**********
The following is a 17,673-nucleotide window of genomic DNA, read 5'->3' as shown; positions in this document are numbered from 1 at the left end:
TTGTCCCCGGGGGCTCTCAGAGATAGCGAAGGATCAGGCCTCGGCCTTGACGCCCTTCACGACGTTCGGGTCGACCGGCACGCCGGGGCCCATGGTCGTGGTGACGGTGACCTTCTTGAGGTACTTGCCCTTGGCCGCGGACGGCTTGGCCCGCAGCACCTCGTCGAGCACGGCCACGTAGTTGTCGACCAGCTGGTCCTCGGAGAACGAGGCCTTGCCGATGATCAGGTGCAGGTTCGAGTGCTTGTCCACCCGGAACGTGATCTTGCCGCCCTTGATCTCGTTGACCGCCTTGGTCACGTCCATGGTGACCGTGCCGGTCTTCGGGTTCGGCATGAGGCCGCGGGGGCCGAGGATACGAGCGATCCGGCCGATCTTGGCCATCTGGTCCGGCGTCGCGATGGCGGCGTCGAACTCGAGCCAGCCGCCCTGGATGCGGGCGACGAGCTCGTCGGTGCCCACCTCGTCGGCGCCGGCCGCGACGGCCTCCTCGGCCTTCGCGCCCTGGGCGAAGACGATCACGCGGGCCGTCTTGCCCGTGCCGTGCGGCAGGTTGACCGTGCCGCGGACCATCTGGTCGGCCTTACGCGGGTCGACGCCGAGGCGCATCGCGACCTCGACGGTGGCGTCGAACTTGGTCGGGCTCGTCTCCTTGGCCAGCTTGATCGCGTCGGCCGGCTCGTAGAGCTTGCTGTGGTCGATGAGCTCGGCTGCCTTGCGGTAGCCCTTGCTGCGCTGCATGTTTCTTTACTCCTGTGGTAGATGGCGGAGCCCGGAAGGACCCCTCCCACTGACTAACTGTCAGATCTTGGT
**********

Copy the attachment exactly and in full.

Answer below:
The following is a 17,673-nucleotide window of genomic DNA, read 5'->3' as shown; positions in this document are numbered from 1 at the left end:
TTGTCCCCGGGGGCTCTCAGAGATAGCGAAGGATCAGGCCTCGGCCTTGACGCCCTTCACGACGTTCGGGTCGACCGGCACGCCGGGGCCCATGGTCGTGGTGACGGTGACCTTCTTGAGGTACTTGCCCTTGGCCGCGGACGGCTTGGCCCGCAGCACCTCGTCGAGCACGGCCACGTAGTTGTCGACCAGCTGGTCCTCGGAGAACGAGGCCTTGCCGATGATCAGGTGCAGGTTCGAGTGCTTGTCCACCCGGAACGTGATCTTGCCGCCCTTGATCTCGTTGACCGCCTTGGTCACGTCCATGGTGACCGTGCCGGTCTTCGGGTTCGGCATGAGGCCGCGGGGGCCGAGGATACGAGCGATCCGGCCGATCTTGGCCATCTGGTCCGGCGTCGCGATGGCGGCGTCGAACTCGAGCCAGCCGCCCTGGATGCGGGCGACGAGCTCGTCGGTGCCCACCTCGTCGGCGCCGGCCGCGACGGCCTCCTCGGCCTTCGCGCCCTGGGCGAAGACGATCACGCGGGCCGTCTTGCCCGTGCCGTGCGGCAGGTTGACCGTGCCGCGGACCATCTGGTCGGCCTTACGCGGGTCGACGCCGAGGCGCATCGCGACCTCGACGGTGGCGTCGAACTTGGTCGGGCTCGTCTCCTTGGCCAGCTTGATCGCGTCGGCCGGCTCGTAGAGCTTGCTGTGGTCGATGAGCTCGGCTGCCTTGCGGTAGCCCTTGCTGCGCTGCATGTTTCTTTACTCCTGTGGTAGATGGCGGAGCCCGGAAGGACCCCTCCCACTGACTAACTGTCAGATCTTGGT